Second, I visited Angola in 2005 and personally met many people who are now involved in the school building project. The primary point person in Angola is Luis Samacumbi, the Director of D.A.S.E.P. (which somehow stands for the Department of Social Mission and Education and Special Projects of I.E.C.A.). He has been the Director of D.A.S.E.P. for many years, and has an impeccable record of responsible financial stewardship. He is responsible for hundreds of thousands of dollars given to support social mission projects for I.E.C.A. and has strong internal financial controls. I have also personally met with the leader of the one million member I.E.C.A. denomination, Rev. Augusto Chipesse. Rev. Chipesse was recently re-elected to a five year term as the leader of the denomination, and again, has an impeccable record of responsible stewardship of donated funds. Luis Samacumbi was here in the U.S. this past summer and we hosted him part of that time in Rockford. We thoroughly discussed the school project, his plans for use of the money, and those plans have been confirmed through Global Ministries.

Third, while corruption and financial mismanagement are sadly common in many places in the world, including Angola, I.E.C.A. has proved again and again that it is a reliable partner in social mission projects. I have personally been involved in two previous social mission projects through I.E.C.A. involving thousands of dollars (distribution of Bibles, and purchase of motorcycles for transportation for pastors) and have personally seen and confirmed the follow-through on those projects.

Finally, it is probably worth mentioning that Luis Samacumbi first informed me about the change in government policy (the change from four classrooms to six classrooms) back in June, when I had raised less than $5000. He was not able to give me an adjusted cost estimate at that time. Because I had widely publicized the $50,000 figure, and because even $50,000 was a far away dream at that time, it didn't make much sense to publicly raise the number. But as we approached the $50,000 figure, and the full needed amount of $70,000 looked possible (with some more determination and patience), it made sense to make the new goal public. The increase to $70,000 was not a late attempt to simply get more money, but absolutely needed to complete the project. Our Angolan partners, in fact, never asked me to increase the amount, but knowing of the need, I decided to continue to try to fully fund the school.

Thus, I have strong historical, organizational, and personal assurance that the money is being used 100% for the intended purpose of building a school in Waku Kungo. This is one of the advantages of working within the parameters of a long-standing partnership between two church organizations that are committed to embodying the good news of God's love, through promotion of education, and in a thousand other ways.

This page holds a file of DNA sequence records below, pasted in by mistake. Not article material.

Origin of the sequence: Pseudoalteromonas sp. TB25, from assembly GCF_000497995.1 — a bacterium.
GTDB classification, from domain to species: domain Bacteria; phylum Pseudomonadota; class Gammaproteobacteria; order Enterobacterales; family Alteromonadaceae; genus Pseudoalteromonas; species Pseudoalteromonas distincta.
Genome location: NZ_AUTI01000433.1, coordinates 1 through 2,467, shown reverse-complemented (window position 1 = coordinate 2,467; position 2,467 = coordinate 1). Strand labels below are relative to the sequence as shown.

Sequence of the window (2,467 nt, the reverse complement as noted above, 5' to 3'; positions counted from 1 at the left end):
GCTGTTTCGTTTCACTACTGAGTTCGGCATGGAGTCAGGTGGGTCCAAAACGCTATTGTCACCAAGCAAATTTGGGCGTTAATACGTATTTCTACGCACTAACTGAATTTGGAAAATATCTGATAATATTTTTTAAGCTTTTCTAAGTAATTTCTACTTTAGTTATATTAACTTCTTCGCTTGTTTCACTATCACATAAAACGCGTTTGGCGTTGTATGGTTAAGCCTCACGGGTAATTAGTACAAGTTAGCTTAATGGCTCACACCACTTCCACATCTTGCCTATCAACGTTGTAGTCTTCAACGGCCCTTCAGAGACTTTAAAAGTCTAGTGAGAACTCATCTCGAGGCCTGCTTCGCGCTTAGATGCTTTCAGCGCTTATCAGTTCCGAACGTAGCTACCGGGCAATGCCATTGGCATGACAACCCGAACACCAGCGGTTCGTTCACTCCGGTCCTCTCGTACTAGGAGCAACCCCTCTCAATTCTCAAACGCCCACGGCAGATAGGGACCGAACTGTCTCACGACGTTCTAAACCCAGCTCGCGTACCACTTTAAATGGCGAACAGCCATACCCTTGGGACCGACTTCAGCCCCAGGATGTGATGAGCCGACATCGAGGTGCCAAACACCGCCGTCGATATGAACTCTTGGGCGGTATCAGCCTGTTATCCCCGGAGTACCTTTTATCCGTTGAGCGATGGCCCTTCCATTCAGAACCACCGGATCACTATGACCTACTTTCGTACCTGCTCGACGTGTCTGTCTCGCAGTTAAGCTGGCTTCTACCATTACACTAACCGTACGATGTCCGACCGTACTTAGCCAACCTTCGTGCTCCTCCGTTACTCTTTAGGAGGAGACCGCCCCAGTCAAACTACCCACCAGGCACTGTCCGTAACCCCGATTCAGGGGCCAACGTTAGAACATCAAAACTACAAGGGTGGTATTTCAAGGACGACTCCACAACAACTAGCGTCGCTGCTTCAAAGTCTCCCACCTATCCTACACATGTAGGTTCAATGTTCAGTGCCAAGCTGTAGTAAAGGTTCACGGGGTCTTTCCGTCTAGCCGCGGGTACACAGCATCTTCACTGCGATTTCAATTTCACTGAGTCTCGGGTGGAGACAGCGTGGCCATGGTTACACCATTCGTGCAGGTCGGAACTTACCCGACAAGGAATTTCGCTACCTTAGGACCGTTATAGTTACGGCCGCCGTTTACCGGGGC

This is not the most fascinating post, I know, but hopefully you appreciate this little look "behind the curtain" of the school building project. This sort of reminds me of what legendary baseball manager Tony LaRussa said one time when he was trying to describe the apparently simple task of stealing a base. After beginning to explain the managerial thinking involved in base stealing, and apparently feeling like he had only scratched the surface, he leaned back and summarized: "There's a lot of stuff goes on." Well, I try to keep the details out of the public eye, since they are rather boring really, but when it comes to swimming the English Channel and building a school in Angola, "There's a lot of stuff goes on."

Wednesday, December 9, 2009

A Happy Day - $51,385

Yesterday was a great day. In the mail I received an anonymous gift for $2000 from a woman who had read about my swim in a national weekly newspaper (a.k.a. tabloid), the National Examiner. I don't know who she is, but it sure was wonderful! That brings the total to $51,385. And thus we have passed the original goal of $50,000. I'm doing a little happy dance.

Wow. $50,000. Where I come from, that's a lot of money. The most amazing thing is almost all of it has come from small donations. The average donation was $145.82. The median was fifty bucks! (Those numbers don't include the very important $10,000 gift from the Tuthill Fund.)

If you read my previous post, however, you know that I, and we!, are not done yet. Because of changes in government policy, our Angolan church partners need to build a bigger school than originally planned. The new six classroom school will cost $70,000. So that is the new (and final, I promise!) goal.

I am very open to new ideas of how to bring more people in on the fun of helping to build a school in Waku Kungo, Angola - a school that will serve 630 people who otherwise would have little or no access to education. With an average donation of $145.82, we need 134 people to discover the joy of giving to such a wonderful project. Can you recruit one or two or ten of them? With our help, about 630 kids like this...

...can face the challenges of their lives, through education.